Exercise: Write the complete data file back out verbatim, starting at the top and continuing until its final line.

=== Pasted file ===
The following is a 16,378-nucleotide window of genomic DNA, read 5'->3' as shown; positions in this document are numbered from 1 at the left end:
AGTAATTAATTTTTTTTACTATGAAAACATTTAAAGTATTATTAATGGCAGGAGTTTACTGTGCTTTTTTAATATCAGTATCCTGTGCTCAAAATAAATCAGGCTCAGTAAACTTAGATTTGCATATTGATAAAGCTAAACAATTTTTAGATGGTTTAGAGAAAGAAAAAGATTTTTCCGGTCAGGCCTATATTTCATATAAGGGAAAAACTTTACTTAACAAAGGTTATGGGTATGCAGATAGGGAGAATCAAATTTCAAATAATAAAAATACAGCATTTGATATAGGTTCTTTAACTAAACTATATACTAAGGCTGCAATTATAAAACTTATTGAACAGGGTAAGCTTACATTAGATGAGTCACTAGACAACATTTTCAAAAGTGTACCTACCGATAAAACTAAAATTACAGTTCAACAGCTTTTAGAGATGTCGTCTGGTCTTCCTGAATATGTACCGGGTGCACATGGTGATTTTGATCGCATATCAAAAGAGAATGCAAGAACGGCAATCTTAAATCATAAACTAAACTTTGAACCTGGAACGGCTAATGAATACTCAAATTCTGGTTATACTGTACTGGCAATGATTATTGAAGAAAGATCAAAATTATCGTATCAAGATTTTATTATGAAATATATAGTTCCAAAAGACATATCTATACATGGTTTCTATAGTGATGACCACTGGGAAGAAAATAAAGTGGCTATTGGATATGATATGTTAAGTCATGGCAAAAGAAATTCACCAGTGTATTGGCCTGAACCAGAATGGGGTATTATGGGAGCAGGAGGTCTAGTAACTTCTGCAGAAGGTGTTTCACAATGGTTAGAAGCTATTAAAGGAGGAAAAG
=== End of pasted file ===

The following is a 16,378-nucleotide window of genomic DNA, read 5'->3' as shown; positions in this document are numbered from 1 at the left end:
AGTAATTAATTTTTTTTACTATGAAAACATTTAAAGTATTATTAATGGCAGGAGTTTACTGTGCTTTTTTAATATCAGTATCCTGTGCTCAAAATAAATCAGGCTCAGTAAACTTAGATTTGCATATTGATAAAGCTAAACAATTTTTAGATGGTTTAGAGAAAGAAAAAGATTTTTCCGGTCAGGCCTATATTTCATATAAGGGAAAAACTTTACTTAACAAAGGTTATGGGTATGCAGATAGGGAGAATCAAATTTCAAATAATAAAAATACAGCATTTGATATAGGTTCTTTAACTAAACTATATACTAAGGCTGCAATTATAAAACTTATTGAACAGGGTAAGCTTACATTAGATGAGTCACTAGACAACATTTTCAAAAGTGTACCTACCGATAAAACTAAAATTACAGTTCAACAGCTTTTAGAGATGTCGTCTGGTCTTCCTGAATATGTACCGGGTGCACATGGTGATTTTGATCGCATATCAAAAGAGAATGCAAGAACGGCAATCTTAAATCATAAACTAAACTTTGAACCTGGAACGGCTAATGAATACTCAAATTCTGGTTATACTGTACTGGCAATGATTATTGAAGAAAGATCAAAATTATCGTATCAAGATTTTATTATGAAATATATAGTTCCAAAAGACATATCTATACATGGTTTCTATAGTGATGACCACTGGGAAGAAAATAAAGTGGCTATTGGATATGATATGTTAAGTCATGGCAAAAGAAATTCACCAGTGTATTGGCCTGAACCAGAATGGGGTATTATGGGAGCAGGAGGTCTAGTAACTTCTGCAGAAGGTGTTTCACAATGGTTAGAAGCTATTAAAGGAGGAAAAG